Northern Ireland’s Wendy Houvenaghel had to settle for a silver medal in the women’s individual pursuit in Delhi, beaten to the title by Alison Shanks.
Houvenaghel holds the silver medal in this event at Olympic, World and now Commonwealth level as an individual title remains just out of reach for her.
The Cornish based rider remains one of Great Britain’s most consistent riders, and although she has stood on the top step of the podium as a team pursuit world champion, when it comes to individual race there’s always someone just ahead of her. Rebecca Romero, Sarah Hammer and now Alison Shanks have all denied Houvenaghel the top step at an international event.
This time she missed out by just over one second as New Zealand’s Shanks stopped the clock at 3-30.875 minutes and Houvenaghel 3-32.137. It was at least another medal for Northern Ireland who now have two, making it their most successful games on the track.
Tara Whitten of Canada won the bronze medal ahead of a second New Zealand rider, meaning the few spectators in the velodrome were at least given a break from the dominance of the Australians. For once they weren’t represented on the podium.
They were however only pausing for breath on the final day of competition on the track, as minutes later their sprinters stepped up to win gold in the mens Team Sprint, setting a Commonwealth Games record in the process. They won ahead of their antipodean rivals New Zealand.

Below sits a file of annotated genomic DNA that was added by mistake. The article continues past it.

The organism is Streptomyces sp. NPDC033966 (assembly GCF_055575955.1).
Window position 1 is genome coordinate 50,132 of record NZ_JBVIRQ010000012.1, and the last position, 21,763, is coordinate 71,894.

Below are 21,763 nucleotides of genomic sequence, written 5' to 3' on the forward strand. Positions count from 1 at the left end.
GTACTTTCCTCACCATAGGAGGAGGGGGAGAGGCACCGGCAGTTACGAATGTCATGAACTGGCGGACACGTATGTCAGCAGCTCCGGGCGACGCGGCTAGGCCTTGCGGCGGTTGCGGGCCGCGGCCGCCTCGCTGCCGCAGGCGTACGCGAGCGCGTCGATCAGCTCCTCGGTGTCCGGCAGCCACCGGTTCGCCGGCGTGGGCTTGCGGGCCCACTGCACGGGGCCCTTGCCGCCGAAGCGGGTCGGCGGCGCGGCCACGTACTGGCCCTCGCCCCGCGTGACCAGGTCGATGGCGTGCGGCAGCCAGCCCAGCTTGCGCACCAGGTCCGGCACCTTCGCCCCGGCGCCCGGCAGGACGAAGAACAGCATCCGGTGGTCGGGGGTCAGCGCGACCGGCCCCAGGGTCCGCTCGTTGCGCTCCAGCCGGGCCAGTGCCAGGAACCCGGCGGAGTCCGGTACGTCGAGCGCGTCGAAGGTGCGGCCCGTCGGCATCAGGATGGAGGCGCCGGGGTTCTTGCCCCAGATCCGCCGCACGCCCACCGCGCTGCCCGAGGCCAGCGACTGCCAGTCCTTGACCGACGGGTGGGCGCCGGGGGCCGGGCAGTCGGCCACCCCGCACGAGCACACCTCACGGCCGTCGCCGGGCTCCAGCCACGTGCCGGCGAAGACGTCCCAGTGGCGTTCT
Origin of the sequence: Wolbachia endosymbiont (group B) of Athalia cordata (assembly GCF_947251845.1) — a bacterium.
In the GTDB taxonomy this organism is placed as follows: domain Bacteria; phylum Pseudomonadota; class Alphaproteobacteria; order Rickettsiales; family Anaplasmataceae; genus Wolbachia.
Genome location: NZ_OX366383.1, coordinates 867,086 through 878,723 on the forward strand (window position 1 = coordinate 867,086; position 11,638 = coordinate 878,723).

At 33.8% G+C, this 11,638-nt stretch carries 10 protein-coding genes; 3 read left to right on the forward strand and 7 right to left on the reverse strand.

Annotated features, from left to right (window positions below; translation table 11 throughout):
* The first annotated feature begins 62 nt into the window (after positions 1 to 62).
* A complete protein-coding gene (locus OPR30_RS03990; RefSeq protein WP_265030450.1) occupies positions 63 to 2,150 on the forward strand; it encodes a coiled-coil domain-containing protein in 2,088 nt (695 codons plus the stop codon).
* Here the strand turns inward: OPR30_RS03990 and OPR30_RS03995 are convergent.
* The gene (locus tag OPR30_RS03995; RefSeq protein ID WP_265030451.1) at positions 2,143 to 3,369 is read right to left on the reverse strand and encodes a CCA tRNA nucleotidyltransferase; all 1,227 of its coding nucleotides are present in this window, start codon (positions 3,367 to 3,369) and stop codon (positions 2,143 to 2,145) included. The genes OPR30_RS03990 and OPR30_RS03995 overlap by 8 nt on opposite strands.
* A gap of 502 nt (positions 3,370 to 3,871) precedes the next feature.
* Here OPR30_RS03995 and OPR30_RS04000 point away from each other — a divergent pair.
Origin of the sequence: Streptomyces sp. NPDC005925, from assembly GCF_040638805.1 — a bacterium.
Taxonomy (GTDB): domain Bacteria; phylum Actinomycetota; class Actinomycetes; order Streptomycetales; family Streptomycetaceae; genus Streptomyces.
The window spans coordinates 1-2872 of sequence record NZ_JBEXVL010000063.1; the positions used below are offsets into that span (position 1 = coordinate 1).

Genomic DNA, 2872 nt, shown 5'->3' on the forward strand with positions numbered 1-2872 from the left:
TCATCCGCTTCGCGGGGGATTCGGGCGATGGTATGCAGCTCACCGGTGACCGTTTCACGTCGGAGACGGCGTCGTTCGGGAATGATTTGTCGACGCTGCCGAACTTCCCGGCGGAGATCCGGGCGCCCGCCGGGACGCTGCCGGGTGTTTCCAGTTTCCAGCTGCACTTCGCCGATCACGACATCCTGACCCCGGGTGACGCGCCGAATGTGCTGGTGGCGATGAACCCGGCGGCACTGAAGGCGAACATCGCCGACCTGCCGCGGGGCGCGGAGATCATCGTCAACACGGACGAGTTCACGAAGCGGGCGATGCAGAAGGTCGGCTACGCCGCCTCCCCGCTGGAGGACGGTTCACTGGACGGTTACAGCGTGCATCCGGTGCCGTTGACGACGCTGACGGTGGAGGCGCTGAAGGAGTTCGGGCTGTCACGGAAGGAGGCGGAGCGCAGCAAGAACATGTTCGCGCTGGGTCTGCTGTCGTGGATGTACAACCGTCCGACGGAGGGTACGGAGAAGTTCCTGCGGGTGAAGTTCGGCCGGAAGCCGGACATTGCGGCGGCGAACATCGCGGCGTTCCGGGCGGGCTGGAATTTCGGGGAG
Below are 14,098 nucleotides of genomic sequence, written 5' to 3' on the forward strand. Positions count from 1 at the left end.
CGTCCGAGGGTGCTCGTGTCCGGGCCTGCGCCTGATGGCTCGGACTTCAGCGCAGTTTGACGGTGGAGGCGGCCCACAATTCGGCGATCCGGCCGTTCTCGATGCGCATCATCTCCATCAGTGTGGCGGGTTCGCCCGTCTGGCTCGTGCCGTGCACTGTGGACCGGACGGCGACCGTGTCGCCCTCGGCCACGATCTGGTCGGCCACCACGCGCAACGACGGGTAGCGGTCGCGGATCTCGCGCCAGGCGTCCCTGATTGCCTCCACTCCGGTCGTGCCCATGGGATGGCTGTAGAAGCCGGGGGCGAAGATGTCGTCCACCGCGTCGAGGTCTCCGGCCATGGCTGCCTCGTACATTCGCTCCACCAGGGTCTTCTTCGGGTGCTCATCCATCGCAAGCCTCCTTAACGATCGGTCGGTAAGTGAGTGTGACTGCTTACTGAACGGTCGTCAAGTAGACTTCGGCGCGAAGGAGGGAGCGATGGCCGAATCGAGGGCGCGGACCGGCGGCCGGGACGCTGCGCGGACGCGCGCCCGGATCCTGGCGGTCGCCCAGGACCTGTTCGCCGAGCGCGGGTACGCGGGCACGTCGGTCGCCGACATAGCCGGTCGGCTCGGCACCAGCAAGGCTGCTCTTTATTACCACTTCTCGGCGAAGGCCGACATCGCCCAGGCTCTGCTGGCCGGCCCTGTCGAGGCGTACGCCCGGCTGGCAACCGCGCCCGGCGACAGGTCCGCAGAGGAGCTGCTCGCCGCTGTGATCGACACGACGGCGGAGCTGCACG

The Aussies always had the edge, but the Kiwi’s were unsettled when their second man came crashing down just after swinging off as a puncture kicked his back wheel in to the air and brought him down at high speed.
Scotland were the only home nation represented in the team sprint finals but they were beaten by Malaysia to the bronze.
Then to the last event, the men’s scratch race. Defending champion Mark Cavendish wasn’t riding, leaving Cameron Meyer to give everyone another masterclass in bunch track racing. The Garmin rider stormed to his third gold medal at these games by taking a lap on his own and then using his team mates defend it.
Not that he needed any help. He was visibly stronger than everyone else on the track as other riders couldn’t match his speed.
With a few laps to go Meyer went again, taking his team mate Michael Freiberg and Canada’s Zach Bell with him. The brilliant tactics of the Australian team saw take their gold medal tally to 12 out of 14 and add a silver medal too.
Women’s individual pursuit
1. Alison Shanks (New Zealand) 3-30.875 bt
2. Wendy Houvenaghel (Northern Ireland) 3-32.137
3. Tara Whitten (Canada) 3-35.801 bt
4. Jaime Nielsen (New Zealand) 3-39.923
Men’s team sprint
1. Australia 43.772 bt
2. New Zealand 44.239
3. Malaysia 45.040 bt
4. Scotland 46.273
Men’s scratch race
1. Cameron Meyer (Australia)
2. Michael Frieberg (Australia)
3. Zach Bell (Canada)